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Careers capital

Published: 16 July 2020

Hearing about STEM careers whilst at primary school gives a valuable real-world context to learning and helps pupils to build their science capital. Developing careers awareness is one of the priority areas for the Trust and partnerships are asked to include careers events within their enrichment activities so that pupils can develop their physics identity and see where physics can take them.

A recent report published by LKMco and Founders4Schools argues for careers education to start as soon as young children begin their education, and should build cumulatively throughout their time in school, helping them broaden their horizons and learn about possible future pathways. Often, a young person is making career limiting decisions by aged 10 which they solidify by aged 14. Careers interventions at primary school can make a real difference to children’s ideas and aspirations for the future which can inspire their education approach and choices.

North East Ambition is supporting schools and colleges in the North East of England to implement, achieve and maintain the Good Career Guidance benchmarks by 2024. As part of this programme, the North East Ambition Primary Pilot is also working with 70 primary schools in the region – to explore how careers guidance can be embedded at primary school level.

Matt Joyce, Regional Lead for North East Ambition, said: “In order to support our young people to understand the realities of the workplace, the expectations of employers and the opportunities open to them, it’s vital that we connect education and employment at every opportunity.

“We want to support children to be ambitious from the earliest possible age and start challenging any limiting beliefs they have about themselves, based on their gender or socio-economic background.”

Newsham Primary School – hub for the Ogden Blyth Valley Partnership – is taking part in the primary pilot and has introduced careers across the curriculum. David Gregory, science and STEM lead at the school and partnership co-ordinator, explains more.

“Since being involved in this programme, it has really helped to focus our school’s collective mind on how a graduated approach to careers education could have a significant impact on the lives of our children and families. Working in an area of socio-economic deprivation, we have always been keen to find ways to raise awareness and increase levels of aspiration. In a short space of time, on a relatively small scale, we have seen some incredibly positive results. We are eager to develop our careers education offer further in an effort to reach as many people in our school community as possible.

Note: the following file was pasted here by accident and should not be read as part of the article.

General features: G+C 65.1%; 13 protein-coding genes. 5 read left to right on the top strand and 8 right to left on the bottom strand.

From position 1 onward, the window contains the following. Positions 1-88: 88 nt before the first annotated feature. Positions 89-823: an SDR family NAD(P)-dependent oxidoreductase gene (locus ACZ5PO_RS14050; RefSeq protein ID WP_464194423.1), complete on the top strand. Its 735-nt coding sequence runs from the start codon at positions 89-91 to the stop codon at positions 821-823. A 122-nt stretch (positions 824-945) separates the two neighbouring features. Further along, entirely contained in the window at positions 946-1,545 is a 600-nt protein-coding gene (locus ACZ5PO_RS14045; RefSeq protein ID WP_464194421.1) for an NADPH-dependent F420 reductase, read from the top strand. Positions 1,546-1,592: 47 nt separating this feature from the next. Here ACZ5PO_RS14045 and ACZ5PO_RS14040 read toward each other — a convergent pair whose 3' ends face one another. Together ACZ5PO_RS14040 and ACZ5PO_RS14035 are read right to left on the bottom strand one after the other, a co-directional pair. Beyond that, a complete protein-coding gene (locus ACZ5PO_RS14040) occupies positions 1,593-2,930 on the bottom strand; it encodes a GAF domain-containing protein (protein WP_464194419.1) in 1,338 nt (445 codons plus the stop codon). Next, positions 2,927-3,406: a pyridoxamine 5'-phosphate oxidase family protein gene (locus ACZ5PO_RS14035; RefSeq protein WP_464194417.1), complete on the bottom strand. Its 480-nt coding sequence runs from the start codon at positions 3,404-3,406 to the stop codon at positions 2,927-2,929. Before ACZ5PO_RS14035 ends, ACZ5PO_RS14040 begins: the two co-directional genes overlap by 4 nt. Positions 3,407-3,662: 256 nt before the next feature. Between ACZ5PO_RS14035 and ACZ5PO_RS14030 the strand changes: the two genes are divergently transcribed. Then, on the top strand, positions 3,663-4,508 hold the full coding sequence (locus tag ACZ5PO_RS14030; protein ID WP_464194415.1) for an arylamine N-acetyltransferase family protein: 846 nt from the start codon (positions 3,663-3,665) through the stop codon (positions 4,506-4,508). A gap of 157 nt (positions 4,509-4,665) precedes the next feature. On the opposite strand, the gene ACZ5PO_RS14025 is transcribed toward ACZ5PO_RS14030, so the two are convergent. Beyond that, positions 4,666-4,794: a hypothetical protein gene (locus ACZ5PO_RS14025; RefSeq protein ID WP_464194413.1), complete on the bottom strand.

Children visiting a careers event

“When the children were in school, I was using the ‘STEM person of the week’ resource from nustem to generate a 10-minute discussion on a Friday afternoon about the types of careers available. The children found this fascinating and it was amazing to see a room full of children so enthused about careers that they previously didn’t even know existed. This time of the week quickly became one that the children couldn’t wait for and I am confident that as this is rolled out more systematically throughout school, and the wider partnership, it will leave a lasting impression on our children.

“I also use the nustem primary science and maths career tool as well for some great, simple career/job descriptions.

“Linking careers to the curriculum in primary is actually relatively straight forward – probably more so than when they move up to secondary. Within my school, I’ve been introducing every science lesson by identifying the field of science we are about to explore (physics, chemistry, etc.) and then attaching a specific career role that links to the lesson’s focus. For example, when studying space in Year 2 – the children have identified themselves as astro-physicists, cosmologists or engineers. I have then attempted to attach these roles to real-life people – nustem and ASE resources really help with this.

students working on a science investigation

“We have made links to TV programs, websites and local industry. This approach has helped boost the science/cultural capital of our children and their families; many children have gone home and talked about wanting to be an ‘electrical engineer’, for example, parents have then come back to me to talk about how this can be encouraged. We are looking at ways of developing this family engagement further.

“As with everything, this approach won’t reach every child or every family, but it will reach more people than you realise. I have just been trialling it in my class but when it becomes a systematic approach throughout school, and subsequently in all other partnership schools, the impact could be huge.

“As a school, we are planning to create a tracking tool which will follow the children’s understanding of the careers available to them. We will start by gathering opinions on careers and jobs in each year group at the beginning of the next academic year when input on careers has been limited, we will then follow this up with subsequent pupil questionnaires each term as they progress through school. Hopefully, this will show a growing understanding over time.

a child on a visit to a workplace wearing hi vis and hard hat

Children on a visit to a workplace in hi vis jackets

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